Flailing

Art by Rae Johnson, original story by Leland Masek, editing by me. In between some of the larger posts, I wanted to give a look into the creative process we use for War Torn/Rale. The story was the concept we used to flesh out the idea of this character’s–Judiah’s–death scene, a pivotal moment in the history of our world. Your context is certainly limited, but that’s the intent–what do you glean from these images and words?

Forty hands with forty daggers will find the hole in Judiah’s unbreakable flesh.

And that is what happened.

Judiah, False God of Wind and Time. Was stabbed in the armpit by a random, thrashing, dying girl. With a blade from her grandmother, meant for crops, a tiny, cutting blade. As he held her down and lowered the Arm of Justice to her skin, turning first her hair, then her scalp, to ash, as if caressing her with love. Her random flailings hit flesh like stone over and over, the sound of steel chipping at rock ringing out, nauseating, infamous in Judiah’s wake of destruction. Until a strike landed wet and hot in her hand.

And Judiah’s eyes opened wide. And he blinked. And the Arm of Justice drifted inward, obliterating the poor child’s face as he fell, dying.

The blade had found a gap in his uncanny invincibility, a gap that had not existed the year before, a gap that grows from magic wearing thin. But Judiah had never known his tools well enough to become careful. And like that, his powers of Wind and Time, which had made him God-like for twenty years, simply and utterly failed him.

Top Image: Flailing, by Rae Johnson, commissioned for War Torn/Rale

The Conceptual Economy

Part three of the Dark Souls series, on the Undead and Lordran. Part 1 here. Part 2 here.

Image result for dark souls firelink shrine art

Lots of words have been written at this point; here’s where we’re at: There’s a clear parallel between Nietzsche’s progression of nihilism and Dark Souls’ setup.  We’ll flesh that out soon–the last essay only introduced it–but it’s better that we have most of our details down before we get into implications. After all, “the world of Dark Souls is nihilistic” is so vague as to be undisputable, and it’s not like it makes Dark Souls make sense by itself.  If we want that, we’ll need to discuss the game’s minute-to-minute experience.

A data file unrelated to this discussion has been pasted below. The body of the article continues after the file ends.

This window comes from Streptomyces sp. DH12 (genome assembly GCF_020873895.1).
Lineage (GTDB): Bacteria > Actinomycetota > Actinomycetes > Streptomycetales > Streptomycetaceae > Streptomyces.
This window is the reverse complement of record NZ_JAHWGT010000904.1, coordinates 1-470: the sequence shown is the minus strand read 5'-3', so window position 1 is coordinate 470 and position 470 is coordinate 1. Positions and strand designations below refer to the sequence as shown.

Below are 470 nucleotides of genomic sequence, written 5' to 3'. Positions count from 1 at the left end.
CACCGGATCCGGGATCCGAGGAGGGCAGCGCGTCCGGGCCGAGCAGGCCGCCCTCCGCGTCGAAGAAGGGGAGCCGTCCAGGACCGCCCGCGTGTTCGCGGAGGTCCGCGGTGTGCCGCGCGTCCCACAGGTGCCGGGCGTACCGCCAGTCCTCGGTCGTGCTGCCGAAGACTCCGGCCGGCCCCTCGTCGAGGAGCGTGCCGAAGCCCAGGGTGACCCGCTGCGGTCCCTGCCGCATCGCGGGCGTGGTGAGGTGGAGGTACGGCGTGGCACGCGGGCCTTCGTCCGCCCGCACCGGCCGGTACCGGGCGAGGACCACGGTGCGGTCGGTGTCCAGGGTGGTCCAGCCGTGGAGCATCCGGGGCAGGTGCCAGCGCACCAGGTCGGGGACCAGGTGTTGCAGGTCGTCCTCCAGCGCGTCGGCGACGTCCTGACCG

I.

I chopped this out of the transcription from last essay, but let’s discuss it now:

Yes, indeed. The Darksign brands the Undead. And in this land, the Undead are corralled and led to the north, where they are locked away, to await the end of the world… This is your fate.

Only, in the ancient legends it is stated, that one day an Undead shall be chosen to leave the Undead asylum, in pilgrimage, to the land of ancient lords, Lordran.

You probably have some internal definitions of what it means to be “undead”, and Dark Souls probably doesn’t meet very many of those.  The denizens of Lordran are often articulate, intelligent, usually even “normal”-looking. They aren’t skeletons (though they’re around), they aren’t zombies (they’re around too, see Hollows), they’re just exactly the same as humans except for some little black scab that you wouldn’t even notice unless things were getting hot and steamy.  One might point out their (inconsistent) tendency to revive around swords shoved into campfires or the fact that hollowing makes them more and more zombie-like, but that combination of traits seems so far away from a conventional understanding of the term that you wonder: Why call them that at all? Why not play up the “curse” aspects instead of reengineering a term with so much cultural cachet (1)?

This probably sounds like criticism, but I’m really just trying to discourage face-value readings of the situation.  At face value, labelling people in Lordran as Undead seems confusing and stupid, so you can either ignore the apparent Japanese arcana of it and blow right past, or you can be a kind reader and work from the assumption that the stupid-looking decisions are deliberate.  This is my essay, so I’m going to do that. Start from the basics: What does being Undead mean for the Undead?

Solaire of Astora: Now that I am Undead, I have come to this great land, the birthplace of Lord Gwyn, to seek my very own sun!”  

Laurentius of the Great Swamp: “In this land, pyromancers earn a certain respect.  The Witch of Izalith, one of the legendary Lords, is the godmother of pyromancy.  So, the day I became Undead, I was ecstatic. I felt as if I’d been chosen to attune myself to the ancient arts.”

Of course, it’s not all great–these people were still hunted by Allfather Lloyd, et al and corralled in asylums, but now zoom out to the world, Lordran.  Solaire and Laurentius both are excited that their Undeath should grant them entry to this place, and you have to wonder why: A) It’s in ruins, steadily falling apart, hardly seems aspirational, and B) in what way, exactly, does Undeath get them in?  Does the bird only carry people with the Darksign? Is the bird the only way to get there?